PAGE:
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Intellectual vision makes for excellent production.

April 7th, 2005 | 3 min read

By Keith E. Buhler

In an ongoing effort to be radically experimental, the following post is a philosophical dialogue I have written regarding the usefulness of “seeing” what you are going to make before you make it.

Please let me know how you like it, if you dislike it or don’t quite get it… and also if you have anything to add to the discussion of the two characters, as their subject interests me.

And now, with no further ado,

untitled dialogue #1.

Dramatis Personae:
a college student named Nat Tabris
and a friend.

“Intellectual vision makes for excellent production.

What do you mean by this, Nat?

That “vision”, not the vision of the eyes, but of the mind, is a pre-requisite for creating something and creating it well. That seeing a thing, or perhaps the image of a thing, in “your mind’s eye,” as it will exist in the medium, is a pre-requisite for any and all good art. Or rather, it is a pre-requisite for any art of any kind (in the general sense, e.g. “artifice”)… In other words, how good your pre-art mental map is determines how good the thing will be.

I see.

That’s what I think, but don’t let me get off easily. Let’s examine it.

How shall we examine it?

By answering this question: Is there any contradictory thesis that makes this a bit challenging, and thereby interesting, to maintain?

Divine inspiration is another source of excellent production.

Yes, but does inspiration come in any other form than intellectual vision?

Let’s see, in the case of Dante, it does not. The inspiration is a form of intellection.

Who else?

Chaucer, Plato, Wordsworth, Whitman… Eliot.

Take Chaucer. He produced an excellent book, right? Did he “see” this excellent book, before producing it?

I do not know enough about Chaucer.

I think that’s the thesis, right?

Yeah, but I do not know much about these others… Perhaps one of our other friends could help us. I definitely think Plato would affirm that inspiration from God is a kind of intellection.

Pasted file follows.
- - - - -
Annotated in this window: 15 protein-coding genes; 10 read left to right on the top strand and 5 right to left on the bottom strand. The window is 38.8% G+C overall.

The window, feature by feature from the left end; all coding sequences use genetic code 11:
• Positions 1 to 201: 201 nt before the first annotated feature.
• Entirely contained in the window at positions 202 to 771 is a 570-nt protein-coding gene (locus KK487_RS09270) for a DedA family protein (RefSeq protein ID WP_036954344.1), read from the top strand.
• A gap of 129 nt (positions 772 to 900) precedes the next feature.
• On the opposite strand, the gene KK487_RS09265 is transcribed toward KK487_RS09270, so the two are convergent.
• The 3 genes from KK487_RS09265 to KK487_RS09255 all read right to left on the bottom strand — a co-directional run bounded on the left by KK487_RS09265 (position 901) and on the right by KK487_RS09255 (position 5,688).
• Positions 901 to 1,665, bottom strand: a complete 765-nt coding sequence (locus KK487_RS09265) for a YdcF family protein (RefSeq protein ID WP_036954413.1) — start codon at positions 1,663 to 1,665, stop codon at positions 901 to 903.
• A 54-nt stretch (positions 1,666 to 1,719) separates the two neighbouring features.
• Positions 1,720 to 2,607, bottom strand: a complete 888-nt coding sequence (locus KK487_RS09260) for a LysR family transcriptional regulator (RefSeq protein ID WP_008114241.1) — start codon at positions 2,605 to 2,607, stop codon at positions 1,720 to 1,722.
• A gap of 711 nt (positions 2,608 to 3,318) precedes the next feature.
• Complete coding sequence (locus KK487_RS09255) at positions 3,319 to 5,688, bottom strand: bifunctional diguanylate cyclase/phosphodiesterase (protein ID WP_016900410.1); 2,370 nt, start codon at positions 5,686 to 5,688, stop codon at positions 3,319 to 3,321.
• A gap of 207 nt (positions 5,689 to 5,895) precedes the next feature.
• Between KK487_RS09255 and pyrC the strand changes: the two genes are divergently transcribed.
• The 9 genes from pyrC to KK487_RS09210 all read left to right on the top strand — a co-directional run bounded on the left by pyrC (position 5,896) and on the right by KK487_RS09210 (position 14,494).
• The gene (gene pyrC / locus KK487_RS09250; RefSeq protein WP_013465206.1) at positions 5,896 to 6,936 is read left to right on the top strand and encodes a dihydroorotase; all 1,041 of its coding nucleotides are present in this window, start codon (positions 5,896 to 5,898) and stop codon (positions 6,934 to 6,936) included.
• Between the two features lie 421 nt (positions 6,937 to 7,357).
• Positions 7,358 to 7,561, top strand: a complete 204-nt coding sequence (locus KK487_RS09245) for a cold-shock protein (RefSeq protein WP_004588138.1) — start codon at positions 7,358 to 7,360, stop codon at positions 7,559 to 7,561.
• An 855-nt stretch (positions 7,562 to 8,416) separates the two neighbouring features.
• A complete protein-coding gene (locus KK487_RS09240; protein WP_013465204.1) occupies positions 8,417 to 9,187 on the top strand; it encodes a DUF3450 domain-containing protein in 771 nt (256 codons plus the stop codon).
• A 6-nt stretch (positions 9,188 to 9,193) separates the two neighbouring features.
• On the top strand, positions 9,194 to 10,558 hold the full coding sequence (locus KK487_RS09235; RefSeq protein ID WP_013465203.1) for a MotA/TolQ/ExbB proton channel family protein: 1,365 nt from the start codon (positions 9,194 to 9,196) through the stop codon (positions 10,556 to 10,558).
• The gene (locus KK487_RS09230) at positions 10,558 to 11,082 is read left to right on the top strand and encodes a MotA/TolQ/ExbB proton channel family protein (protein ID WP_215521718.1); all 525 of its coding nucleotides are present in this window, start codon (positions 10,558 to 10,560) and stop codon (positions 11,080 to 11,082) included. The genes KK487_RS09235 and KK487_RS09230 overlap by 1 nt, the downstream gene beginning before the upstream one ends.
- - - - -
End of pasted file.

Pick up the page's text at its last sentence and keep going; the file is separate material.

Even without examining these artists, I see one exception to this.

Which is?


What do you mean?

Jazz improvisation artists begin, not with the final goal in mind, but, with a prescience of the parts of the final goal, and they let a spontaneous, spur of the moment assembly take place.

Are we missing anything major in this inquiry? Who has thought about this the best, and to whom can I look for initial starting thoughts?

Is now the best time to decide that, my friend?

No, we were in the middle of a thought. So I’ll come back to that question at the end of this train.


So, you were saying that improvisation is an exception to your own thesis. Fancy how you contradict yourself! How then we explain improv, of the jazz sort, the rhetorical sort, the humorous sort?

It seems to be an employment of methods, already known, to create an arrangement that is new.

This “new arrangement” is unforeseen?


But it is possible that it be good?

Yes… and often is.

Does this disprove your thesis, then?

Yes, unless I qualify.

Which I’m sure you will.

Yes, I will. You can tell me after if I seem to be weaseling out of the argument. I will qualify in the following way: If the parts are foreseen, and if a vague idea of the skeleton upon which these parts will be hung, is foreseen, then some idea, or “vision,” of the final product is in fact foreseeable. Let me put it this way: if you know the compononents you will be building with, it is sure what kinds of products will not be produced. By choosing your tools (the parts, or means) and the form (the skeleton, or frame) of the final product, you exclude certain final products, and in that way choose the final product.

I agree, and do not think that is weasely.

We’ve reached a sort of an end to that part of the argument, would you like to ask your first question?

Yes. It was: are we missing anything major in this inquiry? Who has thought about this the best, and to whom can we look for initial starting thoughts?

Well, I’m sure Plato had something to say about creation, and about imaging things. The Timaeus, for instance, has the maker looking at a model, some eidos, by which he creates the world.


The thesis is, “intellectual vision makes for excellent production.” This seems true, as far is it goes. David Allen affirms as much in Getting Things Done. He says “imagine yourself beyond the completion date.” “Imagine success. What did that look like?” Here he is leading his fans to build a vision of what they want, that they might attain it. With that said, however, we have much to research to see what other, more capable men, have thought about the same subject. Until then, let us conclude, tentatively, that you cannot create well without first seeing the whole, or at least the parts.

It is concluded, for now.”